With all of the fashion industry’s changes over the years, labor legislation has been slow to catch up.
“Labor laws become obsolete because the economic structure of that industry has changed. Over the past 20 years, fashion has changed,” said Victor Narro, project director and professor of Labor Studies at the University of California Los Angeles Labor Center.
Narro was on the team that drafted California’s landmark worker protection law in 1999. Today, enforcement of the law is limited in scope which is why SB 62 (also known as the Garment Worker Protection Act) seeks to eliminate instances of wage theft by doing away with piece-rate pay.
As SB 62 winds its way through the California State Assembly, it has drawn support with 140 fashion businesses (including the likes of Reformation, Christy Dawn and Boyish) rooting for its passage. But the business interests — chiefly communicated by the California Chamber of Commerce and trade associations like the California Retailers Association — are still posing challenges for the bill.
Those business interests and arguments are almost “verbatim,” in the words of Narro, to what they were when the legislation was first drafted. Among them “job killer” is thrown out without caution, as is the criticism on the bill’s brand guarantor language (which aims to increase brand accountability) and potential to drive out employers.
“I understand the arguments from the Chamber of Commerce — but my data, my research counters it,” Narro said. His research highlights the nexus between the piece-rate system and the level of wage theft in the garment industry, as well as the broader economic toll.
In its wage theft study, UCLA Labor Center found that 88 percent of low-wage workers in Los Angeles experience at least one type of wage theft each week, losing an estimated total of $26.2 million per week in Los Angeles county alone.
Each year, minimum-wage violations by California employers sap the state’s workforce of nearly $2 billion in earnings, worsening conditions for the financially vulnerable and dragging down the state’s overall economic health, according to nonprofit think tank the Economic Policy Institute.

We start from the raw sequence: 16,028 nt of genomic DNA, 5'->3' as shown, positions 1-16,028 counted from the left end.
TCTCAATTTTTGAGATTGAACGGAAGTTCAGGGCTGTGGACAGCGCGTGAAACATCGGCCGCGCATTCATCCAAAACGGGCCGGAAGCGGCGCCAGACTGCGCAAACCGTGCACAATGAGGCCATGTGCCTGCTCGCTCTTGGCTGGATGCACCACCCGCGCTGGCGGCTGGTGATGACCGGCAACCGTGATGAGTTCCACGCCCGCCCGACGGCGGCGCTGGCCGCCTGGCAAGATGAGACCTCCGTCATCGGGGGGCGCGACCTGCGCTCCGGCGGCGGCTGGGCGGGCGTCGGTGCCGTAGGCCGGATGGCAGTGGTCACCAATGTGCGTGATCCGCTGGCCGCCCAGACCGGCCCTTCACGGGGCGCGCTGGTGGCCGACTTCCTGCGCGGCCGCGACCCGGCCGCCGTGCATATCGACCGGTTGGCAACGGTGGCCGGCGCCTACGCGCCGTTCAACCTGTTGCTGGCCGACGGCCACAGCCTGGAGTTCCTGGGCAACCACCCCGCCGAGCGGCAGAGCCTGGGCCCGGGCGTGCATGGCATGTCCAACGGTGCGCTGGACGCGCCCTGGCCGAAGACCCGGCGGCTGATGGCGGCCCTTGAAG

Meanwhile, the Garment Worker Center found that 62 percent of garment workers with wage and hour valuation cases earned their wages through the piece-rate system. Workers earned an average of $5.58 per hour or $297.83 for almost 60 hours of work.
“We are in the 21st century, we should not accept workers making $3, $4 or $5 an hour,” Narro said.
As for the brand guarantor language, Narro reassured that “if you’re a responsible player and you take responsible steps, then you have nothing to worry about.…The deputy labor commissioner is still going to have to do his or her work and look at all the possible guarantors that may be liable for wage claims. If you’re a brand and your name shows up, you can also take the steps — you can create documentation that you should not be liable [as guarantor]. There’s a due process there,” he said.
Other sensitivities arise around considering the bill a “job killer.” “If [opponents] call it a ‘job killer’ where garment workers have actually died, making [personal protective equipment] during the pandemic — I just think that’s shameful,” Narro said.
According to a recent study on job risk ratios from the University of California, San Francisco, “sewing machine operator” is one of the deadliest pandemic jobs, ranking seventh behind production and construction workers.
And with some 46,200 workers employed in the California-based garment industry, making it the largest garment manufacturing hub in the U.S., Narro believes there’s little likelihood for employer relocation out of the state to maintain margins — as opponents argue — if the bill passes.
Even so, some sustainably-minded brands with California-based operations have not come out publicly for or against the bill while maintaining memberships in trade associations that have vehemently opposed it.
The irony is a point of interest for bill supporters.
“I do find it interesting that we’re hearing from the associations and not the brands.…We don’t know who the brands are behind the scenes. Ustrive [Manufacturing] is the only business that has come out publicly [in opposition] out of all these associations,” Marissa Nuncio, executive director of the Garment Worker Center, a bill sponsor, said in a call with WWD.
“Do these associations really reflect the pulse of the industry and the pulse of what garment manufacturers are really concerned about in today’s industry?” Nuncio probed, pointing to the rise of sustainability in fashion that has also made green-washing prevalent.
Nuncio said the industry shift toward sustainability has created “a customer base that cares about labor rights.”
“I don’t think it’s so much as [trade associations] are out of touch,” Narro added. “There’s no way they’re unaware of the piece-rate system or wage theft in this industry. The issue is do they care? Do they care enough to be responsible? Do they care enough to make sure workers make what’s afforded to them under law?”
In a more human appeal, Narro believes workers’ voices and “strong voices from the business community to counter the strong opposition from the Chamber of Commerce,” will present the most compelling case to California Gov. Gavin Newsom, who will decide the fate of the bill in October.
The bill was put on suspense during Wednesday’s Assembly Appropriations meeting, as is the procedure for bills with significant fiscal impacts, and will be released on Aug. 26.